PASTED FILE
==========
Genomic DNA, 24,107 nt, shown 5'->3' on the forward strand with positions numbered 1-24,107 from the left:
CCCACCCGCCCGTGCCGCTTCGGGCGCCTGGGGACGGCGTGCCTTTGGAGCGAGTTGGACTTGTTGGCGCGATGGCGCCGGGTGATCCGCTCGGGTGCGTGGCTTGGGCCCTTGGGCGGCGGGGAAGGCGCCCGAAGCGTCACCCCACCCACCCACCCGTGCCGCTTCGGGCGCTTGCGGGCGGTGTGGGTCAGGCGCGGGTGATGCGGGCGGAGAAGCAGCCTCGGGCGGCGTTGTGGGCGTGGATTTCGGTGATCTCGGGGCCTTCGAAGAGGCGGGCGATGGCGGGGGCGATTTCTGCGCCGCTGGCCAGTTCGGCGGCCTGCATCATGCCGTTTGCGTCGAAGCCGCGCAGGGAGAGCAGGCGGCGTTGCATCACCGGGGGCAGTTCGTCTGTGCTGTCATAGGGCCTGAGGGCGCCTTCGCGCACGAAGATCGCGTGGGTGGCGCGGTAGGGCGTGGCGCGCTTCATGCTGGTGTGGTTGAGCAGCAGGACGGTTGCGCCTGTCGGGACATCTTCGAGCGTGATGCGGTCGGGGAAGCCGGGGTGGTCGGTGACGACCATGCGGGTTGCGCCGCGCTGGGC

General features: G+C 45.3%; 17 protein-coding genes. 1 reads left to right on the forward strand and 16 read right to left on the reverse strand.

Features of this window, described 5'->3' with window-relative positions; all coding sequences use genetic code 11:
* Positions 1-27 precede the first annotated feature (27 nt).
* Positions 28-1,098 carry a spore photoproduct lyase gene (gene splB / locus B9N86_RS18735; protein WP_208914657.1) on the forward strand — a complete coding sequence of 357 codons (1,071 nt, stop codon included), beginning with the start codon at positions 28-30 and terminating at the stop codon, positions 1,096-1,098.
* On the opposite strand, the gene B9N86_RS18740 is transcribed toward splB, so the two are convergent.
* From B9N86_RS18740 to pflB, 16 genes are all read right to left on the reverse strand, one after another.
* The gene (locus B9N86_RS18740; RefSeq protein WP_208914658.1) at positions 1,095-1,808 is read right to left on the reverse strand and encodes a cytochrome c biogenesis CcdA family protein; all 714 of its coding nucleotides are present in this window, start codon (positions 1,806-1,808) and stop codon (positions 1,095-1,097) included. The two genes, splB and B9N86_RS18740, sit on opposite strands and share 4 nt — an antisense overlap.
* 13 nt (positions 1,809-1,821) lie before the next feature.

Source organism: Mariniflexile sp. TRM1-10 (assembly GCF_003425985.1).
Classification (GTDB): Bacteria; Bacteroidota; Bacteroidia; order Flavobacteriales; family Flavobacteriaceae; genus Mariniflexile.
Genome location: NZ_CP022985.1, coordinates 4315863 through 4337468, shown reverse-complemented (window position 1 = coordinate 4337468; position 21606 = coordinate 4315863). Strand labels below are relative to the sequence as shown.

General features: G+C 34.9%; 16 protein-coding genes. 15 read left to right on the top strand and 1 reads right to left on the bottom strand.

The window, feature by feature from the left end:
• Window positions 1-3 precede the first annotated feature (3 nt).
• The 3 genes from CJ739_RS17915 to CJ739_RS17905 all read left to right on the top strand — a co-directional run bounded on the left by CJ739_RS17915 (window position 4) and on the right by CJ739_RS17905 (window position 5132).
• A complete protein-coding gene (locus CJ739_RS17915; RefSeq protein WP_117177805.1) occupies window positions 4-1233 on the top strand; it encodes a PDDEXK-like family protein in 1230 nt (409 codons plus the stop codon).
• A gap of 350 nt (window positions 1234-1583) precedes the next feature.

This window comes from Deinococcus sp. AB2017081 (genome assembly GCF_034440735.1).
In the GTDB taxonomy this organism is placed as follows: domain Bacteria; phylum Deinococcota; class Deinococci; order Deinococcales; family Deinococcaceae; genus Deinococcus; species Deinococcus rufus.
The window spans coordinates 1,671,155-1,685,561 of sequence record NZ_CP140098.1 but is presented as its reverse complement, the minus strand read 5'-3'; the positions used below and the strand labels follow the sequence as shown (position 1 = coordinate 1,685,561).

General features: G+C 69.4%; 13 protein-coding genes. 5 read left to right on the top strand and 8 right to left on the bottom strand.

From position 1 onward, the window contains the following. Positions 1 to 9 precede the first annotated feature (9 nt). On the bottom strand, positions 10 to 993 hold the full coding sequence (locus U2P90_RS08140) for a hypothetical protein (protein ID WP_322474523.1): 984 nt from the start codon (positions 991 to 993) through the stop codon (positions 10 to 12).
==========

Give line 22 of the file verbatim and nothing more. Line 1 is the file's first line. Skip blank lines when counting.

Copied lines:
The window spans coordinates 1,671,155-1,685,561 of sequence record NZ_CP140098.1 but is presented as its reverse complement, the minus strand read 5'-3'; the positions used below and the strand labels follow the sequence as shown (position 1 = coordinate 1,685,561).